That's quite a journey. How amazing that Hattie Big Sky was agentless! You used to teach writing classes. What advice can you give us on revising a rough draft?
First, celebrate the fact that you have completed a first draft. Most people never make it that far! Have you adequately celebrated? Really? Was there chocolate involved? Okay. Now you can move on. I'd say the first thing to do is find a trusted reader. Mine is my picture book co-author, Mary Nethery, who has earned several jewels in her heavenly crown for nudging me to actually include a plot in my novels. Respond to the concerns of that trusted reader (e.g. in my case, add a plot). Then, scout the manuscript for narrative chunks: such chunks probably indicate telling, rather than scene-building. Convert those sections to scenes and you're most of the way there! Don't forget to take a look at motivation: yes, you need John and Jenny to have a spat in Chapter Four. But why are they having that spat? And does the spat grow organically out of the preceding action? Finally, read EVERY SINGLE WORD aloud. That will save you from all kinds of clunkers and faux pas.
Ah, yes, I did celebrate with chocolate when I finished my first draft, thank you! And thank you for the rest of this great advice too. Do you listen to music while you write? Do you have a theme song that best fits Hattie Ever After?
Good lord, no. I have to have it very quiet while I write. Theme song? I think Etta James' version of At Last fits almost any situation!
Other than music, what's your writing process like? Are you an early morning writer or an evening writer? Do you write in your PJ's? Drink gallons of coffee? Do you chain yourself to a writing desk or take your laptop and spread out on the couch?
I'm an all-day writer because this is my job. In fact, both my husband and I office at home, so are a trifle workaholic. We have resolved for 2013 to quit work earlier a couple of times a week and have some non-writing or acounting kind of fun. Two nights ago we went to the Seattle Opera. The week before that, it was a date to see Silver Linings Playbook. Next week, it's a tour of the newly relocated Seattle Museum of History and Industry.
As the result of an unfortunate event that occurred when our son was in elementary band, I do not write in my PJs (long story). I get up around 6:30 or 7 and have a cup of coffee and do the NY Times crossword puzzle (on Mondays, I feel like the smartest person in the world!). Then I walk Winston the Wonder Dog and we come back and have breakfast (he eats a bit of kibble with a home-cooked patty of turkey and veggies; I often eat a poached egg and toast). Then we are in my office by no later than 9. I write all day (breaking for lunch and that very important afternoon constitutional for Winston). I now use a Mac mini hooked up to a big monitor so I am pretty much chained to my office. But I do have an iPad so sometimes go to my local coffee shop to play around. I especially like to print out my manuscripts and take those to a coffee shop to work on revisions.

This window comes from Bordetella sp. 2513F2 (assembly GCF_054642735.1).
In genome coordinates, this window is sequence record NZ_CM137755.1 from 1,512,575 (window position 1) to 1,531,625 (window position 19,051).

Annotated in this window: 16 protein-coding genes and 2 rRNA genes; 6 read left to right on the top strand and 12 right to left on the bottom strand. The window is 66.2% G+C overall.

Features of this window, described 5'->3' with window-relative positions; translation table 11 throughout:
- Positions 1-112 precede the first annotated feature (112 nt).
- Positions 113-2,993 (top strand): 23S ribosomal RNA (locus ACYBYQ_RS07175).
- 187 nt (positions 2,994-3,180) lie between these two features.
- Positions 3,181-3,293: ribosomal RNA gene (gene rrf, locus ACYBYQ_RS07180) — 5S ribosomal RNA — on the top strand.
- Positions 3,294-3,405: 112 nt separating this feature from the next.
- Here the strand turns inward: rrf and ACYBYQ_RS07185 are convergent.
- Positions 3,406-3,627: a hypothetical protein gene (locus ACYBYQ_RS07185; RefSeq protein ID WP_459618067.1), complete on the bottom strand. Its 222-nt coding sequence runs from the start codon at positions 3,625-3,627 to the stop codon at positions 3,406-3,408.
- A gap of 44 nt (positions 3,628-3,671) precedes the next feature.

You're so good at writing historical fiction (the Hattie novels, The Friendship Doll and even a Dear America book!). Will your next book also be that genre? Or will you go back to nonfiction picture books like Nubs or The Two Bobbies? Which is your favorite to write: picture books or novels?
[Thank you for that lovely compliment; I do work very hard on my historical fiction.] Mary and I are dying to find a third narrative non-fiction book together, along the lines of Two Bobbies and Nubs. So I am hoping a book like that is in the not-too-distant future. As for my individual work: I am totally and passionately in love with historical fiction. My next three books will be in that genre, for sure. After that -- who knows? As far as which is my favorite genre: such a thing doesn't exist. It's the story, not the genre, that counts.
Thanks so much for taking the time to answer my questions. And congratulations on tomorrow's release of Hattie Ever After!
Thank you so much for taking the time to come up with such thoughtful questions! I really appreciate your support and encouragement of my work.